The coordination and networking provided by the battery during this 96-hour sequence proved invaluable for all Soldiers who have not experienced a rapid deployment. It also built leadership and Soldier confidence with understanding the critical support relationship provided by the Fort Sill Installation support agencies.
The Fort Sill civilian team at the Logistics Readiness Center (LRC) provided amazing support and instilled confidence with supporting the deployment exercise while also conducting a real world Strategic Air deployment. The LRC provided realistic training using their weigh in motion system, which greatly expedites requirements for deploying vehicles. Following the completed 96-hour actions, the battery staged at the Headquarters Motor pool on a short tether to deploy to the local training area to replicate a real world deployment.
The PTDO Battery later deployed to the field and maximized training opportunity for real world operations. Soldiers were constantly challenged, while maintaining continuous Air Defense operations based off a modified eight-hour shift timeline.
"The battalion commander and I could not be more proud of the collective effort of every one of our Lethal Strike Soldiers who have been training over the last six months to reach this milestone in anticipation for the upcoming mission," said 3-2nd ADA Command Sgt. Maj. Tammy Coleman. "Lethal Strike Soldiers continue to amaze me daily with their work ethic, their ingenuity, their motivation, and their desire to be better than they were previously. They always make me proud to be their CSM."
Also evaluated during the MRE was the unit rear detachment. The mission of the detachment is to provide home-station support for the deployed unit while assuming the unit's garrison duties and requirements. Another vital mission of the detachment is to serve as a communications link and means of support between the deployed unit and family members.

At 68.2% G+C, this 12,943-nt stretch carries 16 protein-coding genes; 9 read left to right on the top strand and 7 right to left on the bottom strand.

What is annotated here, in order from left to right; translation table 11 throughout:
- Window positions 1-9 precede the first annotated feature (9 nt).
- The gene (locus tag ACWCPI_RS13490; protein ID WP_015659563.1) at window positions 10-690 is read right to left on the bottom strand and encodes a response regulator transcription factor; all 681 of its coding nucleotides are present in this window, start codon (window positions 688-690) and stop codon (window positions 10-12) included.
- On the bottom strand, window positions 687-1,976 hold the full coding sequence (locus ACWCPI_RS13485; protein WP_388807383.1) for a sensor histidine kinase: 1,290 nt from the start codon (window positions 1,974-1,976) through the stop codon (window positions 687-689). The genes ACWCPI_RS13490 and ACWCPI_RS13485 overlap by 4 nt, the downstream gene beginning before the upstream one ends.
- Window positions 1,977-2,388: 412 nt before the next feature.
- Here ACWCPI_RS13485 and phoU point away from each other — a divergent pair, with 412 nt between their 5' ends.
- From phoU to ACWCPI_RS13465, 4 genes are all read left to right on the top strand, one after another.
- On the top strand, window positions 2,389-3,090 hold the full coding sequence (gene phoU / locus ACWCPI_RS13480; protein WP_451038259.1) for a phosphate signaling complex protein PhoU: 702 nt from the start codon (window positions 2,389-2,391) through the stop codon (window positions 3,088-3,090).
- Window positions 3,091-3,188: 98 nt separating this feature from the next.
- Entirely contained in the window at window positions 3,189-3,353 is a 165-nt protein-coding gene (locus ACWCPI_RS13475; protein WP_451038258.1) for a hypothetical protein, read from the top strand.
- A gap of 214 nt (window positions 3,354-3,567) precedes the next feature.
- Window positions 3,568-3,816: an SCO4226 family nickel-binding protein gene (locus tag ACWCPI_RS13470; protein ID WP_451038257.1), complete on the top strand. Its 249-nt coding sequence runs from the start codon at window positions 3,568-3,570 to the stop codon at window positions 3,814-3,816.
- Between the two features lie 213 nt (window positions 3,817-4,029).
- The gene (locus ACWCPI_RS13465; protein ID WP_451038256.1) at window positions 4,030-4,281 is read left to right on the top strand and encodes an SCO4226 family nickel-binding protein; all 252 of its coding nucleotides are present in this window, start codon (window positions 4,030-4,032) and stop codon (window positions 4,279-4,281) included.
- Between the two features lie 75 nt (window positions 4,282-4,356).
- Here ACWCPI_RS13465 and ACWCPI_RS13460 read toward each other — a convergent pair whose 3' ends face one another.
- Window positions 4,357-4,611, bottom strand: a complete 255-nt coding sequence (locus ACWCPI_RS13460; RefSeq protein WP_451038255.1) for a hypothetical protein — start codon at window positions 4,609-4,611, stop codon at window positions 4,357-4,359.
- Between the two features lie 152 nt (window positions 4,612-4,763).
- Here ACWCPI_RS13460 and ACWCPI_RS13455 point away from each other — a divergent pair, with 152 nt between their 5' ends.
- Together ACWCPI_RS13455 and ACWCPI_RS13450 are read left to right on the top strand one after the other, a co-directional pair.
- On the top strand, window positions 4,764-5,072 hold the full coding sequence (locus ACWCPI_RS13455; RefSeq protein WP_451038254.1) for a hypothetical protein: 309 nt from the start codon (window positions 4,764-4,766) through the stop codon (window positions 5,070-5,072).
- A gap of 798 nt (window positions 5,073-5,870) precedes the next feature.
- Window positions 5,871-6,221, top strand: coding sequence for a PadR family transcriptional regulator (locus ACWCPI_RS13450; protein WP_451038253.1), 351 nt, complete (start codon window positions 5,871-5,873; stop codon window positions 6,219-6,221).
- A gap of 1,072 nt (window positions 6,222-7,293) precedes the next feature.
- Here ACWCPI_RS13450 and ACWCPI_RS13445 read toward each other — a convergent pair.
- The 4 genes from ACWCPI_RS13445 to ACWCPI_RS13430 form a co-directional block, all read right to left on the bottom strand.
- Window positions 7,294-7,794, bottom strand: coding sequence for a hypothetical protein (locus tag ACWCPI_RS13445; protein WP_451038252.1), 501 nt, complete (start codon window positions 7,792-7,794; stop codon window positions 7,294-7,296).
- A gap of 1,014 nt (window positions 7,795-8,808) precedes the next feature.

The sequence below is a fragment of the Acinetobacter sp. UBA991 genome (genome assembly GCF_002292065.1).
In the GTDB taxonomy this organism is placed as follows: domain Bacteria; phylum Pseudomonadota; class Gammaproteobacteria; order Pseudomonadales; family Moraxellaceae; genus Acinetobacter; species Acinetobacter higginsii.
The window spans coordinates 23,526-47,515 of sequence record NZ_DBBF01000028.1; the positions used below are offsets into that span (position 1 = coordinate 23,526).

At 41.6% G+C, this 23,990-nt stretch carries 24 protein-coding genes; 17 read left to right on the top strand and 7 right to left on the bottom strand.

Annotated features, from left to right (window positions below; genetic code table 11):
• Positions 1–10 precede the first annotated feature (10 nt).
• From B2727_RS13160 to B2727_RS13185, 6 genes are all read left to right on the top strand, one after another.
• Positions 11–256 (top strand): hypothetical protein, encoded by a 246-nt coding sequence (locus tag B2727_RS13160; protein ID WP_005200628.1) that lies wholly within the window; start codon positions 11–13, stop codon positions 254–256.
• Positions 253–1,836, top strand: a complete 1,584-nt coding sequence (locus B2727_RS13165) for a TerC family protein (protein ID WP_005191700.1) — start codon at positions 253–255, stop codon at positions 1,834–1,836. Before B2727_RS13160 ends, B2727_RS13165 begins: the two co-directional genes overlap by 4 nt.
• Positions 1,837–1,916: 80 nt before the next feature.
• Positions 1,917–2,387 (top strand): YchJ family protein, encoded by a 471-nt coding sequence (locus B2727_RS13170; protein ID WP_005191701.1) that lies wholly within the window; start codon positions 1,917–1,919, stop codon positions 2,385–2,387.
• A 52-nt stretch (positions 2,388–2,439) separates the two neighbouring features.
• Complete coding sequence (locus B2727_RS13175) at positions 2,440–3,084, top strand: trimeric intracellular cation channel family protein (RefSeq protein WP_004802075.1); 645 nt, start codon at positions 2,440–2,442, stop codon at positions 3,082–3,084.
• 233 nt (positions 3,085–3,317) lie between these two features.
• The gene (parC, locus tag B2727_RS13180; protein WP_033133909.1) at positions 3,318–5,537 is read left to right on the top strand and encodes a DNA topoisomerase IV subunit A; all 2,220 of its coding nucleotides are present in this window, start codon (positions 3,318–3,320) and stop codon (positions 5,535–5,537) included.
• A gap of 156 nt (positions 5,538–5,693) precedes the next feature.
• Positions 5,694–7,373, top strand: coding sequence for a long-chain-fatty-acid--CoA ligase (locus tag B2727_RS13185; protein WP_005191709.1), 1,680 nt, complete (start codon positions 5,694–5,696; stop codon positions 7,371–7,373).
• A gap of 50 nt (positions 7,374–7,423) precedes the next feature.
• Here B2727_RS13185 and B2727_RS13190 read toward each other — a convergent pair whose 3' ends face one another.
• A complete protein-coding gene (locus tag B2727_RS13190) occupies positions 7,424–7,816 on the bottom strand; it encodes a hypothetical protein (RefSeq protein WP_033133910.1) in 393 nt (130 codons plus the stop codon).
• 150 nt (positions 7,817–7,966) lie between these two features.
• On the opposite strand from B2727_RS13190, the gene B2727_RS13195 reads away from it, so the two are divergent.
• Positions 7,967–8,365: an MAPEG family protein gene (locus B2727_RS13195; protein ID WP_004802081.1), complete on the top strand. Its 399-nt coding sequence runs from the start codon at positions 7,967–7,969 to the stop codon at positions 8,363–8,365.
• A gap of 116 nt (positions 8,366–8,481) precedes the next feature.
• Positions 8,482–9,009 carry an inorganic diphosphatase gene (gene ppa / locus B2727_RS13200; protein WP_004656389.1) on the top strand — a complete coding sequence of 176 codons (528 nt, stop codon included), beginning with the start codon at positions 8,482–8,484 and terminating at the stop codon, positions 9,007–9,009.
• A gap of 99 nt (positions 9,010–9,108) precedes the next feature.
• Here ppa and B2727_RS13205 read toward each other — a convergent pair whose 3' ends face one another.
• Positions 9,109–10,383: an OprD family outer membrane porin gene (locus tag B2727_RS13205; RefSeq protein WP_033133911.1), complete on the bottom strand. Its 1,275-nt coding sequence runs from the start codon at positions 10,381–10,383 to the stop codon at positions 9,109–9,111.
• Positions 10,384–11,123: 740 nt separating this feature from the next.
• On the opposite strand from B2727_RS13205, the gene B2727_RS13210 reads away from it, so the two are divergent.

During the MRE, rear detachment personnel worked through complex scenarios, such as the death of a service member that tested the leadership's ability complete each required task to standard within stringent timelines. The battalion family readiness adviser hosted a meeting with battery FRG spouse leaders to discuss current family readiness topics and share local Fort Sill and Lawton community updates.
"A solid, professionally involved rear detachment can make any deployment easier for the deployed Soldiers and their families. Just knowing that a valid support system exists relieves a lot of the stress," said Master Sgt. Douglas Middleton, 3-2nd ADA rear detachment noncommissioned officer in charge.
The culminating success of the battalion is the direct result of our engaged leaders at every level, the resiliency of the "Lethal Strike" Soldiers, and the support of our families that paved the way over the past six months of strenuous garrison and field training.
This battalion redeployed in December 2016, turned in their Patriot equipment to depot level reset from January through August 2017, and then did a rapid gunnery train up on equipment with new leaders and Soldiers.
"This was no easy accomplishment, but this outfit of highly motivated professionals made it happen because they are committed, and it is expected of them. You can honestly feel and see it -- Our Soldiers are more lethal, better trained, and families are better prepared as we move into our upcoming deployment," said Lt. Col. Pedro Camacho III, 3-2nd ADA commander. "Our motto of 'Lethal Strike' means more potent or effective; devastating, battle ready and that is what molds our 'Lethal Strike' Soldier and family member to be the best above all others."
The completion of the MRE signifies that the battalion is prepared and ready to deploy.
With a vision of the future still in mind, the Soldiers from the "Lethal Strike" battalion will continue to train to sustain the readiness that is paramount to mission success.